It has of course been known since the days of the ancient Greeks that in order to describe the movement of a body, a second body is needed to which the movement of the first is referred. The movement of a vehicle is considered in reference to the earth's surface; that of a planet to the totality of the visible fixed stars. In physics the body to which events are spatially referred is called the coordinate system. The laws of the mechanics of Galileo and Newton, for instance, can only be formulated with the aid of a coordinate system.
The state of motion of the coordinate system may not, however, be arbitrarily chosen, if the laws of mechanics are to be valid (it must be free from rotation and acceleration). A coordinate system which is admitted in mechanics is called an "inertial system." The state of motion of an inertial system is according to mechanics not one that is determined uniquely by nature. On the contrary, the following definition holds good: a coordinate system that is moved uniformly and in a straight line relative to an inertial system is likewise an inertial system. By the "special principle of relativity" is meant the generalization of this definition to include any natural event whatever: thus, every universal law of nature which is valid in relation to a coordinate system C, must also be valid, as it stands, in relation to a coordinate system C', which is in uniform translatory motion relatively to C.
The second principle, on which the special theory of relativity rests, is the "principle of the constant velocity of light in vacuo." This principle asserts that light in vacuo always has a definite velocity of propagation (independent of the state of motion of the observer or of the source of the light). The confidence which physicists place in this principle springs from the successes achieved by the electrodynamics of Maxwell and Lorentz.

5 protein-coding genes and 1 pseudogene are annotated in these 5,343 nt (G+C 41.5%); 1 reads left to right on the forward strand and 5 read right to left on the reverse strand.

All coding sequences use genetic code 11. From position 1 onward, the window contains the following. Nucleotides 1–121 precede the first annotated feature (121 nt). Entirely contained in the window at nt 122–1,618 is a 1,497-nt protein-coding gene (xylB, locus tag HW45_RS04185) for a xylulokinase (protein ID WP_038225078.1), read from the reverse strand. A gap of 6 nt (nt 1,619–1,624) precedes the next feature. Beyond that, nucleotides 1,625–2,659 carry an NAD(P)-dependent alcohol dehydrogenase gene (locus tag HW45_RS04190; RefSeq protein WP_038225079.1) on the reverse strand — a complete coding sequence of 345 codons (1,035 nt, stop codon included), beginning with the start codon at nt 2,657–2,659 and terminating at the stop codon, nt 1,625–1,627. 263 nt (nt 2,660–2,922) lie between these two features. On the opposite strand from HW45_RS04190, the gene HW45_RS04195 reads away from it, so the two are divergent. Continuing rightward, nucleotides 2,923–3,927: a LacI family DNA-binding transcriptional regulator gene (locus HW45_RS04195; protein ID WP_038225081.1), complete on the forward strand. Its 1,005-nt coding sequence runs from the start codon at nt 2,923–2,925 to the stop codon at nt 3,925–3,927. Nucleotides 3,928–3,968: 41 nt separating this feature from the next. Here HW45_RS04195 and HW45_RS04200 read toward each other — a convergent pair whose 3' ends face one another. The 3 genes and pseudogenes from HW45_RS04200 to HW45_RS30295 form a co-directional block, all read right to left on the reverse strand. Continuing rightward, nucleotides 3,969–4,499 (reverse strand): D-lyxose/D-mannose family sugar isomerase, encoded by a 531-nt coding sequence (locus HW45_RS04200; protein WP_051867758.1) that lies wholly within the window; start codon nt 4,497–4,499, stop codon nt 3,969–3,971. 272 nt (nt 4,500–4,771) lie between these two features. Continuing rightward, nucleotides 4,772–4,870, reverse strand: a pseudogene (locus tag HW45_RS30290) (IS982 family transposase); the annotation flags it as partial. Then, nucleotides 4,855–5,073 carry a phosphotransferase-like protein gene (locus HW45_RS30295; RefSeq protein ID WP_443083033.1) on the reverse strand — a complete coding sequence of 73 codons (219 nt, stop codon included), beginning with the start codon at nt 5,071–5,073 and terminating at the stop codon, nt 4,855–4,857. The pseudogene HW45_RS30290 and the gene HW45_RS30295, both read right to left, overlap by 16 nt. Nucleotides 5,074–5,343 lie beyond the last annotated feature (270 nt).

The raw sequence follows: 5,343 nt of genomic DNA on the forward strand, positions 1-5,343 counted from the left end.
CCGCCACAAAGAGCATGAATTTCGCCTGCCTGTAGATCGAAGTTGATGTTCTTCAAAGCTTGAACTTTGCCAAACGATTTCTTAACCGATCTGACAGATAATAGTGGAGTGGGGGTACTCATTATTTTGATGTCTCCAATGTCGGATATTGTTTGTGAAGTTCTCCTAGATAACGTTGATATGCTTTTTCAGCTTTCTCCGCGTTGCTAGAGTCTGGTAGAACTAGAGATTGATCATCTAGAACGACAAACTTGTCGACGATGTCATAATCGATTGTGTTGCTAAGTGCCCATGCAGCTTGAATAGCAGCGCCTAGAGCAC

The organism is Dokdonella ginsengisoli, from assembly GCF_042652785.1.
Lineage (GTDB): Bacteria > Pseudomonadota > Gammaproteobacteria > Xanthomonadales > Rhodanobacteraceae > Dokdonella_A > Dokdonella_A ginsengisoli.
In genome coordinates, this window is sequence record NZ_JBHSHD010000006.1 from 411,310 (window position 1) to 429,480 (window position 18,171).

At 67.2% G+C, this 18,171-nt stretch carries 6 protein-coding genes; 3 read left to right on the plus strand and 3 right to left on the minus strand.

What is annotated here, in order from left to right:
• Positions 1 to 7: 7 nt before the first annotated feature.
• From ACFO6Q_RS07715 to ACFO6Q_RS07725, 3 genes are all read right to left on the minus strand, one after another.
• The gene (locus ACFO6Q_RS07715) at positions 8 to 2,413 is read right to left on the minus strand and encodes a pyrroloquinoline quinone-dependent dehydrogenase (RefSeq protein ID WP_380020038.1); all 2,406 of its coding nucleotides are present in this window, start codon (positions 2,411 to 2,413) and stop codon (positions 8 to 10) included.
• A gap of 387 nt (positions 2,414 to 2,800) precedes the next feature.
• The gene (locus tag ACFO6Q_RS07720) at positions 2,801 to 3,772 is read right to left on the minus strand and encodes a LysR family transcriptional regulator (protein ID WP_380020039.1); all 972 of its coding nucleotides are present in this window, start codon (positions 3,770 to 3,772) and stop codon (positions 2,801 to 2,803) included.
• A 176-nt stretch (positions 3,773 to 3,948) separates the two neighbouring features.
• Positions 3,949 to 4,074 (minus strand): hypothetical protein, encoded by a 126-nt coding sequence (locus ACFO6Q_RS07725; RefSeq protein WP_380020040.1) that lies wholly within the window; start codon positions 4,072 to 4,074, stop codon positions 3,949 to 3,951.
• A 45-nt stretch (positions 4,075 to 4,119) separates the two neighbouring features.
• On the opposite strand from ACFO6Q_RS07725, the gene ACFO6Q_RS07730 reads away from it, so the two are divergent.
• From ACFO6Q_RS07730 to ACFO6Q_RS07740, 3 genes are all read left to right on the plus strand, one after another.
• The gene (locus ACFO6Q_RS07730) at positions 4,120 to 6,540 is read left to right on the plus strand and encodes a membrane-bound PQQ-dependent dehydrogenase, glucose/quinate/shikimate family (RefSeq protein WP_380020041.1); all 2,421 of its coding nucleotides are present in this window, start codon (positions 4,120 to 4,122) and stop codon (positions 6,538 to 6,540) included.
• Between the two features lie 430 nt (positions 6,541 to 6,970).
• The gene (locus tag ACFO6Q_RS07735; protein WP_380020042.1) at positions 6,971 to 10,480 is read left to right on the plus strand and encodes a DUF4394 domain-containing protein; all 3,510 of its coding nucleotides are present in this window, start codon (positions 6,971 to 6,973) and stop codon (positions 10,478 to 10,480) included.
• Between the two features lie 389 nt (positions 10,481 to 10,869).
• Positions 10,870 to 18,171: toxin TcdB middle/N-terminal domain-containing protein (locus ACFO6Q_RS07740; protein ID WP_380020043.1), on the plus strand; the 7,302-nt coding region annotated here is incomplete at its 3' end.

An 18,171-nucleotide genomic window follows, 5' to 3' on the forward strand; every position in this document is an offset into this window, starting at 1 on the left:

Both the above-mentioned principles are powerfully supported by experience, but appear not to be logically reconcilable. The special theory of relativity finally succeeded in reconciling them logically by a modification of kinematics – i.e., of the doctrine of the laws relating to space and time (from the point of view of physics). It became clear that to speak of the simultaneity of two events had no meaning except in relation to a given coordinate system, and that the shape of measuring devices and the speed at which clocks move depend on their state of motion with respect to the coordinate system.
But the old physics, including the laws of motion of Galilee and Newton, did not fit in with the suggested relativist kinematics. From the latter, general mathematical conditions issued, to which natural laws had to conform, if the above-mentioned two principles were really to apply. To these, physics had to be adapted. In particular, scientists arrived at a new law of motion for (rapidly moving) mass points, which was admirably confirmed in the case of electrically charged particles. The most important upshot of the special theory of relativity concerned the inert masses of corporeal systems. It turned out that the inertia of a system necessarily depends on its energy-content, and this led straight to the notion that inert mass is simply latent energy. The principle of the conservation of mass lost its independence and became fused with that of the conservation of energy.
The special theory of relativity, which was simply a systematic development of the electrodynamics of Maxwell and Lorentz, pointed beyond itself, however. Should the independence of physical laws of the state of motion of the coordinate system be restricted to the uniform translatory motion of coordinate systems in respect to each other? What has nature to do with our coordinate systems and their state of motion? If it is necessary for the purpose of describing nature, to make use of a coordinate system arbitrarily introduced by us, then the choice of its state of motion ought to be subject to no restriction; the laws ought to be entirely independent of this choice (general principle of relativity).